A History of Catholic Voters' Road from Roe to Trump
- ISBN: 9780814644676
- Published By: Liturgical Press
- Published: May 2018
Steven P. Millies begins this book with the seemingly remarkable fact that a slight majority of US Catholics voted for Donald Trump in the presidential election of 2016, despite the latter’s lack of experience, questionable moral character, and political stances motivated by xenophobia and religious bigotry. In this skillful work, Millies traces over forty years of political engagement by US Catholics to help explain their contemporary voting patterns and political alignment.
Millies’s narrative focuses on the galvanizing role the issue of abortion has had for American Catholics. The central theme of the book is that just as Catholics in the United States were leaving behind the subculture or “ghetto” of their immigrant forebears and were called to a new form of engagement with the world by the Second Vatican Council (1962-1965), the nationwide legalization of abortion by the Roe v. Wade Supreme Court decision in 1973 created a significant barrier to Catholics feeling at home in American political culture. Catholics faced a choice between taking an increasingly countercultural stance toward American political life or accommodating themselves to legal abortion. Here Millies runs over well-trodden ground, and ably summarizes the role of characters well-known to students of US Catholicism such as Cardinal Joseph Bernardin, Mario Cuomo, Cardinal John O’Connor, and John Kerry.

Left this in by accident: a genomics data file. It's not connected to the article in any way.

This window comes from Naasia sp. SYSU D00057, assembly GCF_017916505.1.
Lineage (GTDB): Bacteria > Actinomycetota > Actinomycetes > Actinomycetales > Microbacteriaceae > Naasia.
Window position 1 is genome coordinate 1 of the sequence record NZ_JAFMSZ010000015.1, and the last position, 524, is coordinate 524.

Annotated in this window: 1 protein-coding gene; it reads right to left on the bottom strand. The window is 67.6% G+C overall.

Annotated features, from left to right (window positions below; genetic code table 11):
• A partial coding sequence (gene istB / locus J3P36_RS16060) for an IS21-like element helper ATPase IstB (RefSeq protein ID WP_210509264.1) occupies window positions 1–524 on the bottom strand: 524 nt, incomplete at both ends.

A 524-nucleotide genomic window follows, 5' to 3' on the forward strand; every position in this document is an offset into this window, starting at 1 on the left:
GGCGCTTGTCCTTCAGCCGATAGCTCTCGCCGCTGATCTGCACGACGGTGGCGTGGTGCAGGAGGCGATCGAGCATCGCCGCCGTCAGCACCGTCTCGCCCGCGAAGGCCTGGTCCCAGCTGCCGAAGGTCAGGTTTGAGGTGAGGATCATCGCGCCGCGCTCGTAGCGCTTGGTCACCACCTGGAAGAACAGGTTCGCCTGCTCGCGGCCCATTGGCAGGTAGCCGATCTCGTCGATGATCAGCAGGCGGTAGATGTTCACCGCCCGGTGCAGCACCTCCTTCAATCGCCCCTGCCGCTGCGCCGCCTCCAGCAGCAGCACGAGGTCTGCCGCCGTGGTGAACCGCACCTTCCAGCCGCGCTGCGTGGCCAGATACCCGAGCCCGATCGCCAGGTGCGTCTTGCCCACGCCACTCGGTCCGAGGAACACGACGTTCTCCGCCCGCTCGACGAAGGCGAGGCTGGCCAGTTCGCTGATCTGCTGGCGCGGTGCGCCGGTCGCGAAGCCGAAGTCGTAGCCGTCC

Millies’s book stands out from other treatments of US Catholic politics in several respects, however. For one, in the second chapter Millies argues that the 1976 presidential election, the first after the Roe decision, was a pivotal moment in the development of the Catholic Church’s relationship to US politics. That year, the executive committee of the National Conference of Catholic Bishops, including its general secretary James Rausch, and Joseph Bernardin, Rausch’s predecessor as general secretary and the Archbishop of Cincinnati, met with the two presidential candidates: Democratic candidate Jimmy Carter and Republican President Gerald Ford. The bishops took a confrontational approach on the abortion issue with Carter, despite their common ground on a host of other issues, and walked away “disappointed” by the meeting. After a White House meeting with Ford, however, the bishops claimed to be “encouraged” by Ford’s stance on abortion. Despite their intentions, the bishops had given the appearance of partisanship, and the meetings exemplified the dilemma faced by the bishops in the decades to come: how to remain nonpartisan without ignoring the seriousness of the abortion issue.